It the case of Capt. Wilder, she was an intelligence officer who was admitted to the Special Forces Officer Qualification course at Ft Bragg in 1980 after she showed the regulations did not forbid her admission. She was removed from the course along with two other male officers accused of cheating. The men accepted the assessment, but she alleged sexual discrimination and was awarded a certificate of completion and Special Forces (SF) designator well after her class graduated. A review of current blogs and on line forums shows the controversy surrounding her award of the SF qualification continues to this day. The existing perception is not a good one.
Looking back at the development of my own attitudes over the course of my career on the subject of women in the military, these two incidents, combined with many of my own experiences, produced a cynicism (particularly regarding anything influenced by politics) which was very difficult to overcome.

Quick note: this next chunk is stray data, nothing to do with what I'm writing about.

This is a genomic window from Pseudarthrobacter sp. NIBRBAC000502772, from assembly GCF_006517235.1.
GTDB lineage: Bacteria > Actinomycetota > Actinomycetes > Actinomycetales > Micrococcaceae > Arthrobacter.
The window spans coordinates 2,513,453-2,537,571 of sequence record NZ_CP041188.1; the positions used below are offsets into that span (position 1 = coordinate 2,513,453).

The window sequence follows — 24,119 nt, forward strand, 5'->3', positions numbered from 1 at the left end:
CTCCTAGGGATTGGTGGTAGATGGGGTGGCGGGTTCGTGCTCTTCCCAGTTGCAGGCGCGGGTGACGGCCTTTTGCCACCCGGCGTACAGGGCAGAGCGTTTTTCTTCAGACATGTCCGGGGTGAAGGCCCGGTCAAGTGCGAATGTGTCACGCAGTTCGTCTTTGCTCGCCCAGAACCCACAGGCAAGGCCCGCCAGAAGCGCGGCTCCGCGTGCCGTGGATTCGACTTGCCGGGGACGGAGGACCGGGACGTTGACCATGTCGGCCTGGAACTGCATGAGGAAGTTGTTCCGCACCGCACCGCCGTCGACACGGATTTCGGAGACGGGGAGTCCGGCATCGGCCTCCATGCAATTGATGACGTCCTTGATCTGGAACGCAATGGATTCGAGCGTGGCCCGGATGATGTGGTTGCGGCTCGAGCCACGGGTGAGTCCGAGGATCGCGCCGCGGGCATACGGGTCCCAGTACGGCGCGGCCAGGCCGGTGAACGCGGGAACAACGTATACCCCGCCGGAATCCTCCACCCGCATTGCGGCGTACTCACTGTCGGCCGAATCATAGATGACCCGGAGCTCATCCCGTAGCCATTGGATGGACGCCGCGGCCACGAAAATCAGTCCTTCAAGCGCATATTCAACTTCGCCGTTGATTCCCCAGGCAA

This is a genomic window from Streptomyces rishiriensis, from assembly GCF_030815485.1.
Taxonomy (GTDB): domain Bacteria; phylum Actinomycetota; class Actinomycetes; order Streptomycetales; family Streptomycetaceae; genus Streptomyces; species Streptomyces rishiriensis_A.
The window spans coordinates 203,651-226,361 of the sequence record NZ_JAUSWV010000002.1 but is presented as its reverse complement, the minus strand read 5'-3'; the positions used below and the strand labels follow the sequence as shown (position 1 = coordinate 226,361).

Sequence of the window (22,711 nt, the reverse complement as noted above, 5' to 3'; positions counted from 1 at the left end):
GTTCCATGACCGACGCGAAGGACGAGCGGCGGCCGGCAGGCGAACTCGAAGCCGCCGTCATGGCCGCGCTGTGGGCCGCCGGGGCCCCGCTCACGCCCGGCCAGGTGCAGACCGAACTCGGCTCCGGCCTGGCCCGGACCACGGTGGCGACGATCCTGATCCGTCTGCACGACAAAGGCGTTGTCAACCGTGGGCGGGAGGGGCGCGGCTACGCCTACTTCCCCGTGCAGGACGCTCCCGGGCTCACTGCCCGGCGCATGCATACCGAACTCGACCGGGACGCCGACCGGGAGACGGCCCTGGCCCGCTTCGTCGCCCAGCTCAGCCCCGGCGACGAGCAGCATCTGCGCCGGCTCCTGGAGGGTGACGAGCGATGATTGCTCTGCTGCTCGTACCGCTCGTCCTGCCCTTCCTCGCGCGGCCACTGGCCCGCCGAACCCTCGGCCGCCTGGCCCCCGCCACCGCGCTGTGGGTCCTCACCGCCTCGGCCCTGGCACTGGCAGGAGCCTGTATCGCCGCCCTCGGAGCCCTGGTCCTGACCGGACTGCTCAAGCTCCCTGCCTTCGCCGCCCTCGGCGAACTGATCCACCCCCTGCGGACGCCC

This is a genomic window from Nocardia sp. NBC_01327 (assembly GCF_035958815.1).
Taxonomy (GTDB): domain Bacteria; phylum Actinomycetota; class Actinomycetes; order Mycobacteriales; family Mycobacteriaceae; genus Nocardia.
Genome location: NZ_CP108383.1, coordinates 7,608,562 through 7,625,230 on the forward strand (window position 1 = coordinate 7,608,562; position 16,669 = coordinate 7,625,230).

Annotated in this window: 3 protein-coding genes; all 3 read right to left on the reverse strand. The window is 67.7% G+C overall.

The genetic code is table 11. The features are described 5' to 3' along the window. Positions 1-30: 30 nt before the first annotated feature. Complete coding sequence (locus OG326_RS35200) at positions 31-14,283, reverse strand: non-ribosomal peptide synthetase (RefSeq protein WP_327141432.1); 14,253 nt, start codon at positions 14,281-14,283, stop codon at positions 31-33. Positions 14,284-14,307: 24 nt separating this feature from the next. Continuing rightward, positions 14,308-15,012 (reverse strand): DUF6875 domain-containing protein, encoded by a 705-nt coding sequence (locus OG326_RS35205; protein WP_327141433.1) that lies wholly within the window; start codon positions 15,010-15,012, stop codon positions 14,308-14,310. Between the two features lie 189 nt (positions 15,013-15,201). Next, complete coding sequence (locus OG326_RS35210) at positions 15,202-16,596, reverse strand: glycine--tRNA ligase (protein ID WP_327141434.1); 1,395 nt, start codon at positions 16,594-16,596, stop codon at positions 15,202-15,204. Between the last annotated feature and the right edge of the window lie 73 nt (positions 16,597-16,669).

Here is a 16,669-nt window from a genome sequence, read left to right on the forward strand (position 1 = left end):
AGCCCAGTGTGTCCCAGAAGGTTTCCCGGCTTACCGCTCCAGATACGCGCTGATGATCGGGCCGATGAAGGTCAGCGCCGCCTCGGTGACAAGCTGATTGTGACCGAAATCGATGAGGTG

To understand the levels of cynicism on the part of male warriors, it is important to understand a few things about the American warrior culture: Failure, especially failure resulting from weakness, is not tolerated. The attitude that “the chain is only as strong as its weakest link” applies. Everyone is expected to challenge and overcome their weaknesses. Anyone who lacks mental or physical toughness is rejected by their peers. Men who fall out of group runs or road marches are regarded as liabilities who might fail the group. Crying over anything less than the death of a comrade is unacceptable. Our mission is to close with and destroy the enemies of our country. Failure in this endeavor could mean death for our Soldiers, ourselves, and, ultimately, our country.